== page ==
Summer 2010 The Sequel: Summer 2011?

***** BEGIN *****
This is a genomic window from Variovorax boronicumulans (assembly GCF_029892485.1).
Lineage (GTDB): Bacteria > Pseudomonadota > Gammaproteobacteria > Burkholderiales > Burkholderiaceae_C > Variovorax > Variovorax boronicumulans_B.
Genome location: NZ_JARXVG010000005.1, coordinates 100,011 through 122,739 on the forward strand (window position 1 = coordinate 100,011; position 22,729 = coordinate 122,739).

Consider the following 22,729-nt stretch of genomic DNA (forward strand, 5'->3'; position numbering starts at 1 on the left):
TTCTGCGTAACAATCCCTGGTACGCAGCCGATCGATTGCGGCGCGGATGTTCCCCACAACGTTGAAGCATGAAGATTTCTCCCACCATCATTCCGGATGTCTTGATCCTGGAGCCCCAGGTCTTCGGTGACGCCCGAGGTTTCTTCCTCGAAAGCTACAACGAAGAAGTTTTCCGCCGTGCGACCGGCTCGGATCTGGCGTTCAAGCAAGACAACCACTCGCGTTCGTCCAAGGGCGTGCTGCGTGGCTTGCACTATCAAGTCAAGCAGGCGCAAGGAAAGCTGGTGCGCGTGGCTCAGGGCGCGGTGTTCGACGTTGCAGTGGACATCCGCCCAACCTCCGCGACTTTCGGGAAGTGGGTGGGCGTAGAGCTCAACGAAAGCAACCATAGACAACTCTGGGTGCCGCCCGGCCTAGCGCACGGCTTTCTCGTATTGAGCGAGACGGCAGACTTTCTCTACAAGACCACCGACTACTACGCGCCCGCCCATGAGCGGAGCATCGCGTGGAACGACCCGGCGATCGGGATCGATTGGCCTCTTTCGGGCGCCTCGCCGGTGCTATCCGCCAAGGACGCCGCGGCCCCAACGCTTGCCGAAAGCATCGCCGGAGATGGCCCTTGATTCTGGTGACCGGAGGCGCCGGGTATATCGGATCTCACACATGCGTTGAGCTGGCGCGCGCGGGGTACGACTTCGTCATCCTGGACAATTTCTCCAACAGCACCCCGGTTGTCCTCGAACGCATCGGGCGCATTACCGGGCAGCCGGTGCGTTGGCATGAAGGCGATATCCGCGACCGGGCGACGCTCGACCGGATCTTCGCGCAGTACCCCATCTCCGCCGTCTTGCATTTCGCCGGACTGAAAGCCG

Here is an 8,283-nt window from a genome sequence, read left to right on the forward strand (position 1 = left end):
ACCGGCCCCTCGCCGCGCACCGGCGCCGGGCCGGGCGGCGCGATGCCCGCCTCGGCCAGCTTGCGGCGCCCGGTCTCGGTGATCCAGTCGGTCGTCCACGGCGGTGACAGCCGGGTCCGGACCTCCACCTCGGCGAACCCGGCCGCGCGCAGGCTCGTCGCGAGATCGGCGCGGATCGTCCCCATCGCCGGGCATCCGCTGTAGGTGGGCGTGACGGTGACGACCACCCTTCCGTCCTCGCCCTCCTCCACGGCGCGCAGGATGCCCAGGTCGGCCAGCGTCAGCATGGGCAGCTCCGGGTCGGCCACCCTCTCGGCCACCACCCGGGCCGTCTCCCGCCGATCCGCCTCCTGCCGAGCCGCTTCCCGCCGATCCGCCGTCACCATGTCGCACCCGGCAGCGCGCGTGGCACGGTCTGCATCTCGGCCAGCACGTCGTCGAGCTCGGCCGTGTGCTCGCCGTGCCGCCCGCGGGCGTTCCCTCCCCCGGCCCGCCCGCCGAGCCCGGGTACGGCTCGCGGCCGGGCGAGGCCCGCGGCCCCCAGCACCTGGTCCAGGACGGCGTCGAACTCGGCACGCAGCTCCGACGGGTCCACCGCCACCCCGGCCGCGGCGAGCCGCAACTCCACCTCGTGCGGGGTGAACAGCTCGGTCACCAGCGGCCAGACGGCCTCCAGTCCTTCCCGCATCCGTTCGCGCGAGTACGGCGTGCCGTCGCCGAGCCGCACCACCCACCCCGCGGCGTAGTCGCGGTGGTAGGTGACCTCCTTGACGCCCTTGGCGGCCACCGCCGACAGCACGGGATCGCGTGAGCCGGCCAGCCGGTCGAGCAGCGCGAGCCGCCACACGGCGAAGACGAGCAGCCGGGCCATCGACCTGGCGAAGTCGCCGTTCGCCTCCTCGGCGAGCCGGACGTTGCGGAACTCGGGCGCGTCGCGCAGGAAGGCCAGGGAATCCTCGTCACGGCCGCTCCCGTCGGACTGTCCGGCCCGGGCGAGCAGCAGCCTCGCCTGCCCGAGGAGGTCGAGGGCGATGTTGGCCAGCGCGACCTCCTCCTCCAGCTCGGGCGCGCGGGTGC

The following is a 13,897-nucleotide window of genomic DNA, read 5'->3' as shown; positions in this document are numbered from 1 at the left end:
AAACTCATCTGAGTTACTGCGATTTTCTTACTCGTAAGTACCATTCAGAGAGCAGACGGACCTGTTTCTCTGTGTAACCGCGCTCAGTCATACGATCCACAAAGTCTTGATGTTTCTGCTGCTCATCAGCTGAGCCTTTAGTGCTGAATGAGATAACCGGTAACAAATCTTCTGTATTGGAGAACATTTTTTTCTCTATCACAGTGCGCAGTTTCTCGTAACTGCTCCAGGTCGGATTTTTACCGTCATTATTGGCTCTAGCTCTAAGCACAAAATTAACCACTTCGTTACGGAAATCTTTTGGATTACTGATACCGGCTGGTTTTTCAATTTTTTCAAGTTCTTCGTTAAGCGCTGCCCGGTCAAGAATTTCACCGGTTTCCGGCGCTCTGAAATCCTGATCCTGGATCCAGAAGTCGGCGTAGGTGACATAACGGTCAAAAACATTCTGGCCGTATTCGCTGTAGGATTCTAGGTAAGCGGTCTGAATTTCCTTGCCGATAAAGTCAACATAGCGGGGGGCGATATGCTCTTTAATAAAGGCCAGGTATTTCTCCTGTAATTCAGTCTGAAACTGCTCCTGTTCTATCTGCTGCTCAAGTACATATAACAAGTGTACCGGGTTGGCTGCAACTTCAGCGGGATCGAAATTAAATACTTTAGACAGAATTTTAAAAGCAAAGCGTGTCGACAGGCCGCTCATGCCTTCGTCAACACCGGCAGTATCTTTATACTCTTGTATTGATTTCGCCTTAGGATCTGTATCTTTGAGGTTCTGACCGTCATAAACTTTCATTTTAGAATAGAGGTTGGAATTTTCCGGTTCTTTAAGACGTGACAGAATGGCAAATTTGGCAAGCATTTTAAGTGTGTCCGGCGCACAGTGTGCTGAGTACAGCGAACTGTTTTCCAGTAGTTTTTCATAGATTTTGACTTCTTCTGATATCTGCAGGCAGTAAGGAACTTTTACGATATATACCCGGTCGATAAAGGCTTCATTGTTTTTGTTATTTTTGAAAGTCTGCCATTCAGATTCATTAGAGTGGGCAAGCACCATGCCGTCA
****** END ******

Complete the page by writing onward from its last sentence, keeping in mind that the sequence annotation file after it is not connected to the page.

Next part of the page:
Global equity and bond markets pretty much finished the month of March where they started, which is not to say that the month was uneventful. March of 2011 will be remembered for the massive earthquake, tsunami and subsequent nuclear accident which struck Japan mid-month. As if the crisis in Japan didn’t add enough uncertainty, the situation in the Middle East continued to deteriorate with Western nations joining forces to launch air strikes against Libya. Markets reacted in kneejerk fashion, as equity markets declined over 5% within a few trading sessions then turned on a dime and reversed all of the losses by month end. The TSX dropped 0.1% even as oil rallied a further 10% to almost US$107 per barrel and gold climbed another 2%. The S&P 500 ended March down 0.1% in U.S. dollar terms but down 0.3% in Canadian dollars as the loonie continued its climb to 3 cents above parity relative to the greenback. In Europe, any concern over an imminent bailout of Portugal appeared to be more than offset by growing conviction that the European Central Bank would begin raising interest rates in April (which they eventually did this past week). As a result, the Euro continued to rise against the U.S. dollar, passing through the $1.40 level to close the month at US$1.42. Finally, the bond market played out in opposite fashion to equity markets, with prices climbing and yields dropping as the crisis unfolded then reversing back again once equity markets got back on a roll. Credit spreads finished the month slightly wider as the market absorbed an elevated amount of new issuance through March.